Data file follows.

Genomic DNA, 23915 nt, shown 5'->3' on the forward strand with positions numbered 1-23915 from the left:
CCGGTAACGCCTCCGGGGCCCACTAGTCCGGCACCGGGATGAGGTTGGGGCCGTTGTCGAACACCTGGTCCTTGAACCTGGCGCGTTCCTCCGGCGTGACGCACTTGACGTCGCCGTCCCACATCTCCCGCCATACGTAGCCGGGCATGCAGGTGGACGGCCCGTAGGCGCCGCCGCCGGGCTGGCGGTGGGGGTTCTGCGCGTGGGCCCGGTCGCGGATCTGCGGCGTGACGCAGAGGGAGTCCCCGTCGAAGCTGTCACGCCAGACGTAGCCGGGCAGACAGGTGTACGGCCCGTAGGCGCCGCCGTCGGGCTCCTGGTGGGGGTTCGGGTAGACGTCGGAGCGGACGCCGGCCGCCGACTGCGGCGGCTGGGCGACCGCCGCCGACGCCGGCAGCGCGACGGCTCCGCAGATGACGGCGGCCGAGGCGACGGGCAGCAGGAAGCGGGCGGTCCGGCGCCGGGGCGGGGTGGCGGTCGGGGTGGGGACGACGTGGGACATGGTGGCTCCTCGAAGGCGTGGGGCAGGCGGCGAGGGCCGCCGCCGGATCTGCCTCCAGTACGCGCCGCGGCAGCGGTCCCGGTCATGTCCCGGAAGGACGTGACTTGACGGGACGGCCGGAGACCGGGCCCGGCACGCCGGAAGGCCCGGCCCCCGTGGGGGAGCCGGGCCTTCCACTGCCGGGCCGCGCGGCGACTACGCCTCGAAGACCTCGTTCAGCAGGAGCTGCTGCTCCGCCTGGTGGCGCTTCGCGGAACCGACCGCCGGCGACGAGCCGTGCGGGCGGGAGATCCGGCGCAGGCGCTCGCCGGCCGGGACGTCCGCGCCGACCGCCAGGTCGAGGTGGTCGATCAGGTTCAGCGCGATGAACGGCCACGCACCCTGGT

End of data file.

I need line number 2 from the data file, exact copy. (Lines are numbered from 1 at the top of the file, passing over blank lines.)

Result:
CCGGTAACGCCTCCGGGGCCCACTAGTCCGGCACCGGGATGAGGTTGGGGCCGTTGTCGAACACCTGGTCCTTGAACCTGGCGCGTTCCTCCGGCGTGACGCACTTGACGTCGCCGTCCCACATCTCCCGCCATACGTAGCCGGGCATGCAGGTGGACGGCCCGTAGGCGCCGCCGCCGGGCTGGCGGTGGGGGTTCTGCGCGTGGGCCCGGTCGCGGATCTGCGGCGTGACGCAGAGGGAGTCCCCGTCGAAGCTGTCACGCCAGACGTAGCCGGGCAGACAGGTGTACGGCCCGTAGGCGCCGCCGTCGGGCTCCTGGTGGGGGTTCGGGTAGACGTCGGAGCGGACGCCGGCCGCCGACTGCGGCGGCTGGGCGACCGCCGCCGACGCCGGCAGCGCGACGGCTCCGCAGATGACGGCGGCCGAGGCGACGGGCAGCAGGAAGCGGGCGGTCCGGCGCCGGGGCGGGGTGGCGGTCGGGGTGGGGACGACGTGGGACATGGTGGCTCCTCGAAGGCGTGGGGCAGGCGGCGAGGGCCGCCGCCGGATCTGCCTCCAGTACGCGCCGCGGCAGCGGTCCCGGTCATGTCCCGGAAGGACGTGACTTGACGGGACGGCCGGAGACCGGGCCCGGCACGCCGGAAGGCCCGGCCCCCGTGGGGGAGCCGGGCCTTCCACTGCCGGGCCGCGCGGCGACTACGCCTCGAAGACCTCGTTCAGCAGGAGCTGCTGCTCCGCCTGGTGGCGCTTCGCGGAACCGACCGCCGGCGACGAGCCGTGCGGGCGGGAGATCCGGCGCAGGCGCTCGCCGGCCGGGACGTCCGCGCCGACCGCCAGGTCGAGGTGGTCGATCAGGTTCAGCGCGATGAACGGCCACGCACCCTGGT